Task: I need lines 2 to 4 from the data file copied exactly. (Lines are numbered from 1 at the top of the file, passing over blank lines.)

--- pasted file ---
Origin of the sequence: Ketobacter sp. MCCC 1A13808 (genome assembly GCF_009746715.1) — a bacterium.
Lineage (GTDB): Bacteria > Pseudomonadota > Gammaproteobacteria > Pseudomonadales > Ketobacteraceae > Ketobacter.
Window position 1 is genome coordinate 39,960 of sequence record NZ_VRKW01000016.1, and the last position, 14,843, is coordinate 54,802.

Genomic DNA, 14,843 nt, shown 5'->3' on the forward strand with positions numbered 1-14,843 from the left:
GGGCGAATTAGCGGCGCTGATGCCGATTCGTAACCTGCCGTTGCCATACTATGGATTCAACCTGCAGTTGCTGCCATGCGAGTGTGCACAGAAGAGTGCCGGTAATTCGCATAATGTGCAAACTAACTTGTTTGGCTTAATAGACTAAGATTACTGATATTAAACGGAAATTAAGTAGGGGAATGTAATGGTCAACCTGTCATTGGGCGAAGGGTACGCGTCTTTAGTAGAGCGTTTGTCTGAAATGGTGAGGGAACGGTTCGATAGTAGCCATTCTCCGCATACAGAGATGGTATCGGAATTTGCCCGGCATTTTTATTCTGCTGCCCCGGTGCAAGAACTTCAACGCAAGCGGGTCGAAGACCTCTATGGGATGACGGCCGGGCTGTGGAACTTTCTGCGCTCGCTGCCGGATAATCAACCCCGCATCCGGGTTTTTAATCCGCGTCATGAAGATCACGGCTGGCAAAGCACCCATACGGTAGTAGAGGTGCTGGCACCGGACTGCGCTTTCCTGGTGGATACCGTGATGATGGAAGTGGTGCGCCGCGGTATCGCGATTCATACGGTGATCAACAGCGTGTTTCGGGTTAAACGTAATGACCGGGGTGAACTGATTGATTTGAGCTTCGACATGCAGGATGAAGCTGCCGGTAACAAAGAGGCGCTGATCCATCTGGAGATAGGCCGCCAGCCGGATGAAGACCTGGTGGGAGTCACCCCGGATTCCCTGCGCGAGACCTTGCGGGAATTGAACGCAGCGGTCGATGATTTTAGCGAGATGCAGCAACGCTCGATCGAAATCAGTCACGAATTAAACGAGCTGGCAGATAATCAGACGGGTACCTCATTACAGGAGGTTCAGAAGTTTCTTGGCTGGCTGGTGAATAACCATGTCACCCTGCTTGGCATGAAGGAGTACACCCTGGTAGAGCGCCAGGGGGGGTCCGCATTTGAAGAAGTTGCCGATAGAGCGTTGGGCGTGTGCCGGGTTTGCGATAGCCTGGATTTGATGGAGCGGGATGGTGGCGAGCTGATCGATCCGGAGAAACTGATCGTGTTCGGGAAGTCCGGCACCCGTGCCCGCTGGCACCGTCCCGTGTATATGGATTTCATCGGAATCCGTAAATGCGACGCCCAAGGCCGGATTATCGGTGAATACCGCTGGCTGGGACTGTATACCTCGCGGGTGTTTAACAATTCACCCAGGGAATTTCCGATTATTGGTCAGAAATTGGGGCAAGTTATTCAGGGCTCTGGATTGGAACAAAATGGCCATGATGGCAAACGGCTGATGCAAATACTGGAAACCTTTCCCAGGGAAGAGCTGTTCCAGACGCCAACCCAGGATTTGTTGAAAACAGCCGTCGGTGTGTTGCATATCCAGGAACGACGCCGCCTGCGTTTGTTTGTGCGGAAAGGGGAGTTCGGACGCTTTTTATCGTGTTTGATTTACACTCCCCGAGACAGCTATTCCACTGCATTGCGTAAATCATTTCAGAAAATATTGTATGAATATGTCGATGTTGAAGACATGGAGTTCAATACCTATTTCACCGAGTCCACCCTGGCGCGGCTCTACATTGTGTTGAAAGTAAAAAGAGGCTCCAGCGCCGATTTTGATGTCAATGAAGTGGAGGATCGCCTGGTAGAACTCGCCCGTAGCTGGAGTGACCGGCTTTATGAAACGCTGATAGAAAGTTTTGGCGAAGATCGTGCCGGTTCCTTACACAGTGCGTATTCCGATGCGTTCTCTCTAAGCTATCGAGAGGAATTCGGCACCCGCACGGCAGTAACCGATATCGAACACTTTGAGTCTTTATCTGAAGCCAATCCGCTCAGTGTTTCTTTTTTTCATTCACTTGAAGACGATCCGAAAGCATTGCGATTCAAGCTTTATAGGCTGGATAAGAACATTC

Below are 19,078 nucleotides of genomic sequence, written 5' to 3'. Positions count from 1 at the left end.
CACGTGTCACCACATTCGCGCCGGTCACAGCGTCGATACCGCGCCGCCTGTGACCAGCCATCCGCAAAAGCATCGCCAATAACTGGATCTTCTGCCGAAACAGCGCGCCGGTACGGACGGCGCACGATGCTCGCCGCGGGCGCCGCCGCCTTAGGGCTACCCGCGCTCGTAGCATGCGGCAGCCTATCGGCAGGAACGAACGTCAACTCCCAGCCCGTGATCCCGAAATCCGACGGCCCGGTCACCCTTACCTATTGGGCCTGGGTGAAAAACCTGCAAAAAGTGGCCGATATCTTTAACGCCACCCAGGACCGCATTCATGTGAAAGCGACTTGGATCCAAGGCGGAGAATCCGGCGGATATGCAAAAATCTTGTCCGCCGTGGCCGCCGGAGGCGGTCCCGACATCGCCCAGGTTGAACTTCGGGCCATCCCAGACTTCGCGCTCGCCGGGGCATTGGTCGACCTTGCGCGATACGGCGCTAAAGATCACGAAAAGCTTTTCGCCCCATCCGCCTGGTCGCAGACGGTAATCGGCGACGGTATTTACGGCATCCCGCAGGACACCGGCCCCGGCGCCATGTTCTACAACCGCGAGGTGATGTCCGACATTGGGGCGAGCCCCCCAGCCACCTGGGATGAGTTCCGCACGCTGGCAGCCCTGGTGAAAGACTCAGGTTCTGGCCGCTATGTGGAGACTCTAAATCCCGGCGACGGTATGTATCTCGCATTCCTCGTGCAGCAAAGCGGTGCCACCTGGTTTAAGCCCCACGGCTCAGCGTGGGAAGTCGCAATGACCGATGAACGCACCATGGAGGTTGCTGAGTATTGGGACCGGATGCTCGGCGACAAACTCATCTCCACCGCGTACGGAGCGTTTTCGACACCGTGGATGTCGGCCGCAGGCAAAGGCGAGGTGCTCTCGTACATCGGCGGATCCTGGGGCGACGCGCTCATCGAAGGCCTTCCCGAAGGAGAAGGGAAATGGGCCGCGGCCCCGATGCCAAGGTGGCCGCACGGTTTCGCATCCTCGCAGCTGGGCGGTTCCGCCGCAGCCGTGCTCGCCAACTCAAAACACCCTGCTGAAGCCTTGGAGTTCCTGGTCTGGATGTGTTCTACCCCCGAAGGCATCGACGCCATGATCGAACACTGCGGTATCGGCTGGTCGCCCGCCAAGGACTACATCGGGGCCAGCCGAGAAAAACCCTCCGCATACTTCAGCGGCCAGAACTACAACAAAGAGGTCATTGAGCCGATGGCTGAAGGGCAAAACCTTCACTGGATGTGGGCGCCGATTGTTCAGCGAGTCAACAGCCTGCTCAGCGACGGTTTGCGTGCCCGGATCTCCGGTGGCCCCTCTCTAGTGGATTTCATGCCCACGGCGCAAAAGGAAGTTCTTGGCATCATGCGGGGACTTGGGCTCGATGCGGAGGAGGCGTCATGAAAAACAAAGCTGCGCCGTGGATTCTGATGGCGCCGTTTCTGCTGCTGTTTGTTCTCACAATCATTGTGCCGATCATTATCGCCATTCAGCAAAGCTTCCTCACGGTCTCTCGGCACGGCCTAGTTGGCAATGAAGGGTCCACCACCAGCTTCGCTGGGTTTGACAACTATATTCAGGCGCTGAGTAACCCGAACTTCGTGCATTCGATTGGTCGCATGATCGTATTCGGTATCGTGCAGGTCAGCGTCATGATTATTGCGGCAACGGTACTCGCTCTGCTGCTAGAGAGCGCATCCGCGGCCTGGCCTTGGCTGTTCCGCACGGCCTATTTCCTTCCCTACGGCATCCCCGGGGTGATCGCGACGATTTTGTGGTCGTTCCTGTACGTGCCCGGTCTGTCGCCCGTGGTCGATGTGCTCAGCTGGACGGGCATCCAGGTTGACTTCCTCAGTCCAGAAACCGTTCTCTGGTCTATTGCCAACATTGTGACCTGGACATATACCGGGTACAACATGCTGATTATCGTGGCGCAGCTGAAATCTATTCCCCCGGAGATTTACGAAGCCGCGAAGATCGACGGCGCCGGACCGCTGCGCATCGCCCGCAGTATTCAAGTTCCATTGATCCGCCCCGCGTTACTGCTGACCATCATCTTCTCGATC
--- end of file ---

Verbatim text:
Lineage (GTDB): Bacteria > Pseudomonadota > Gammaproteobacteria > Pseudomonadales > Ketobacteraceae > Ketobacter.
Window position 1 is genome coordinate 39,960 of sequence record NZ_VRKW01000016.1, and the last position, 14,843, is coordinate 54,802.

Genomic DNA, 14,843 nt, shown 5'->3' on the forward strand with positions numbered 1-14,843 from the left: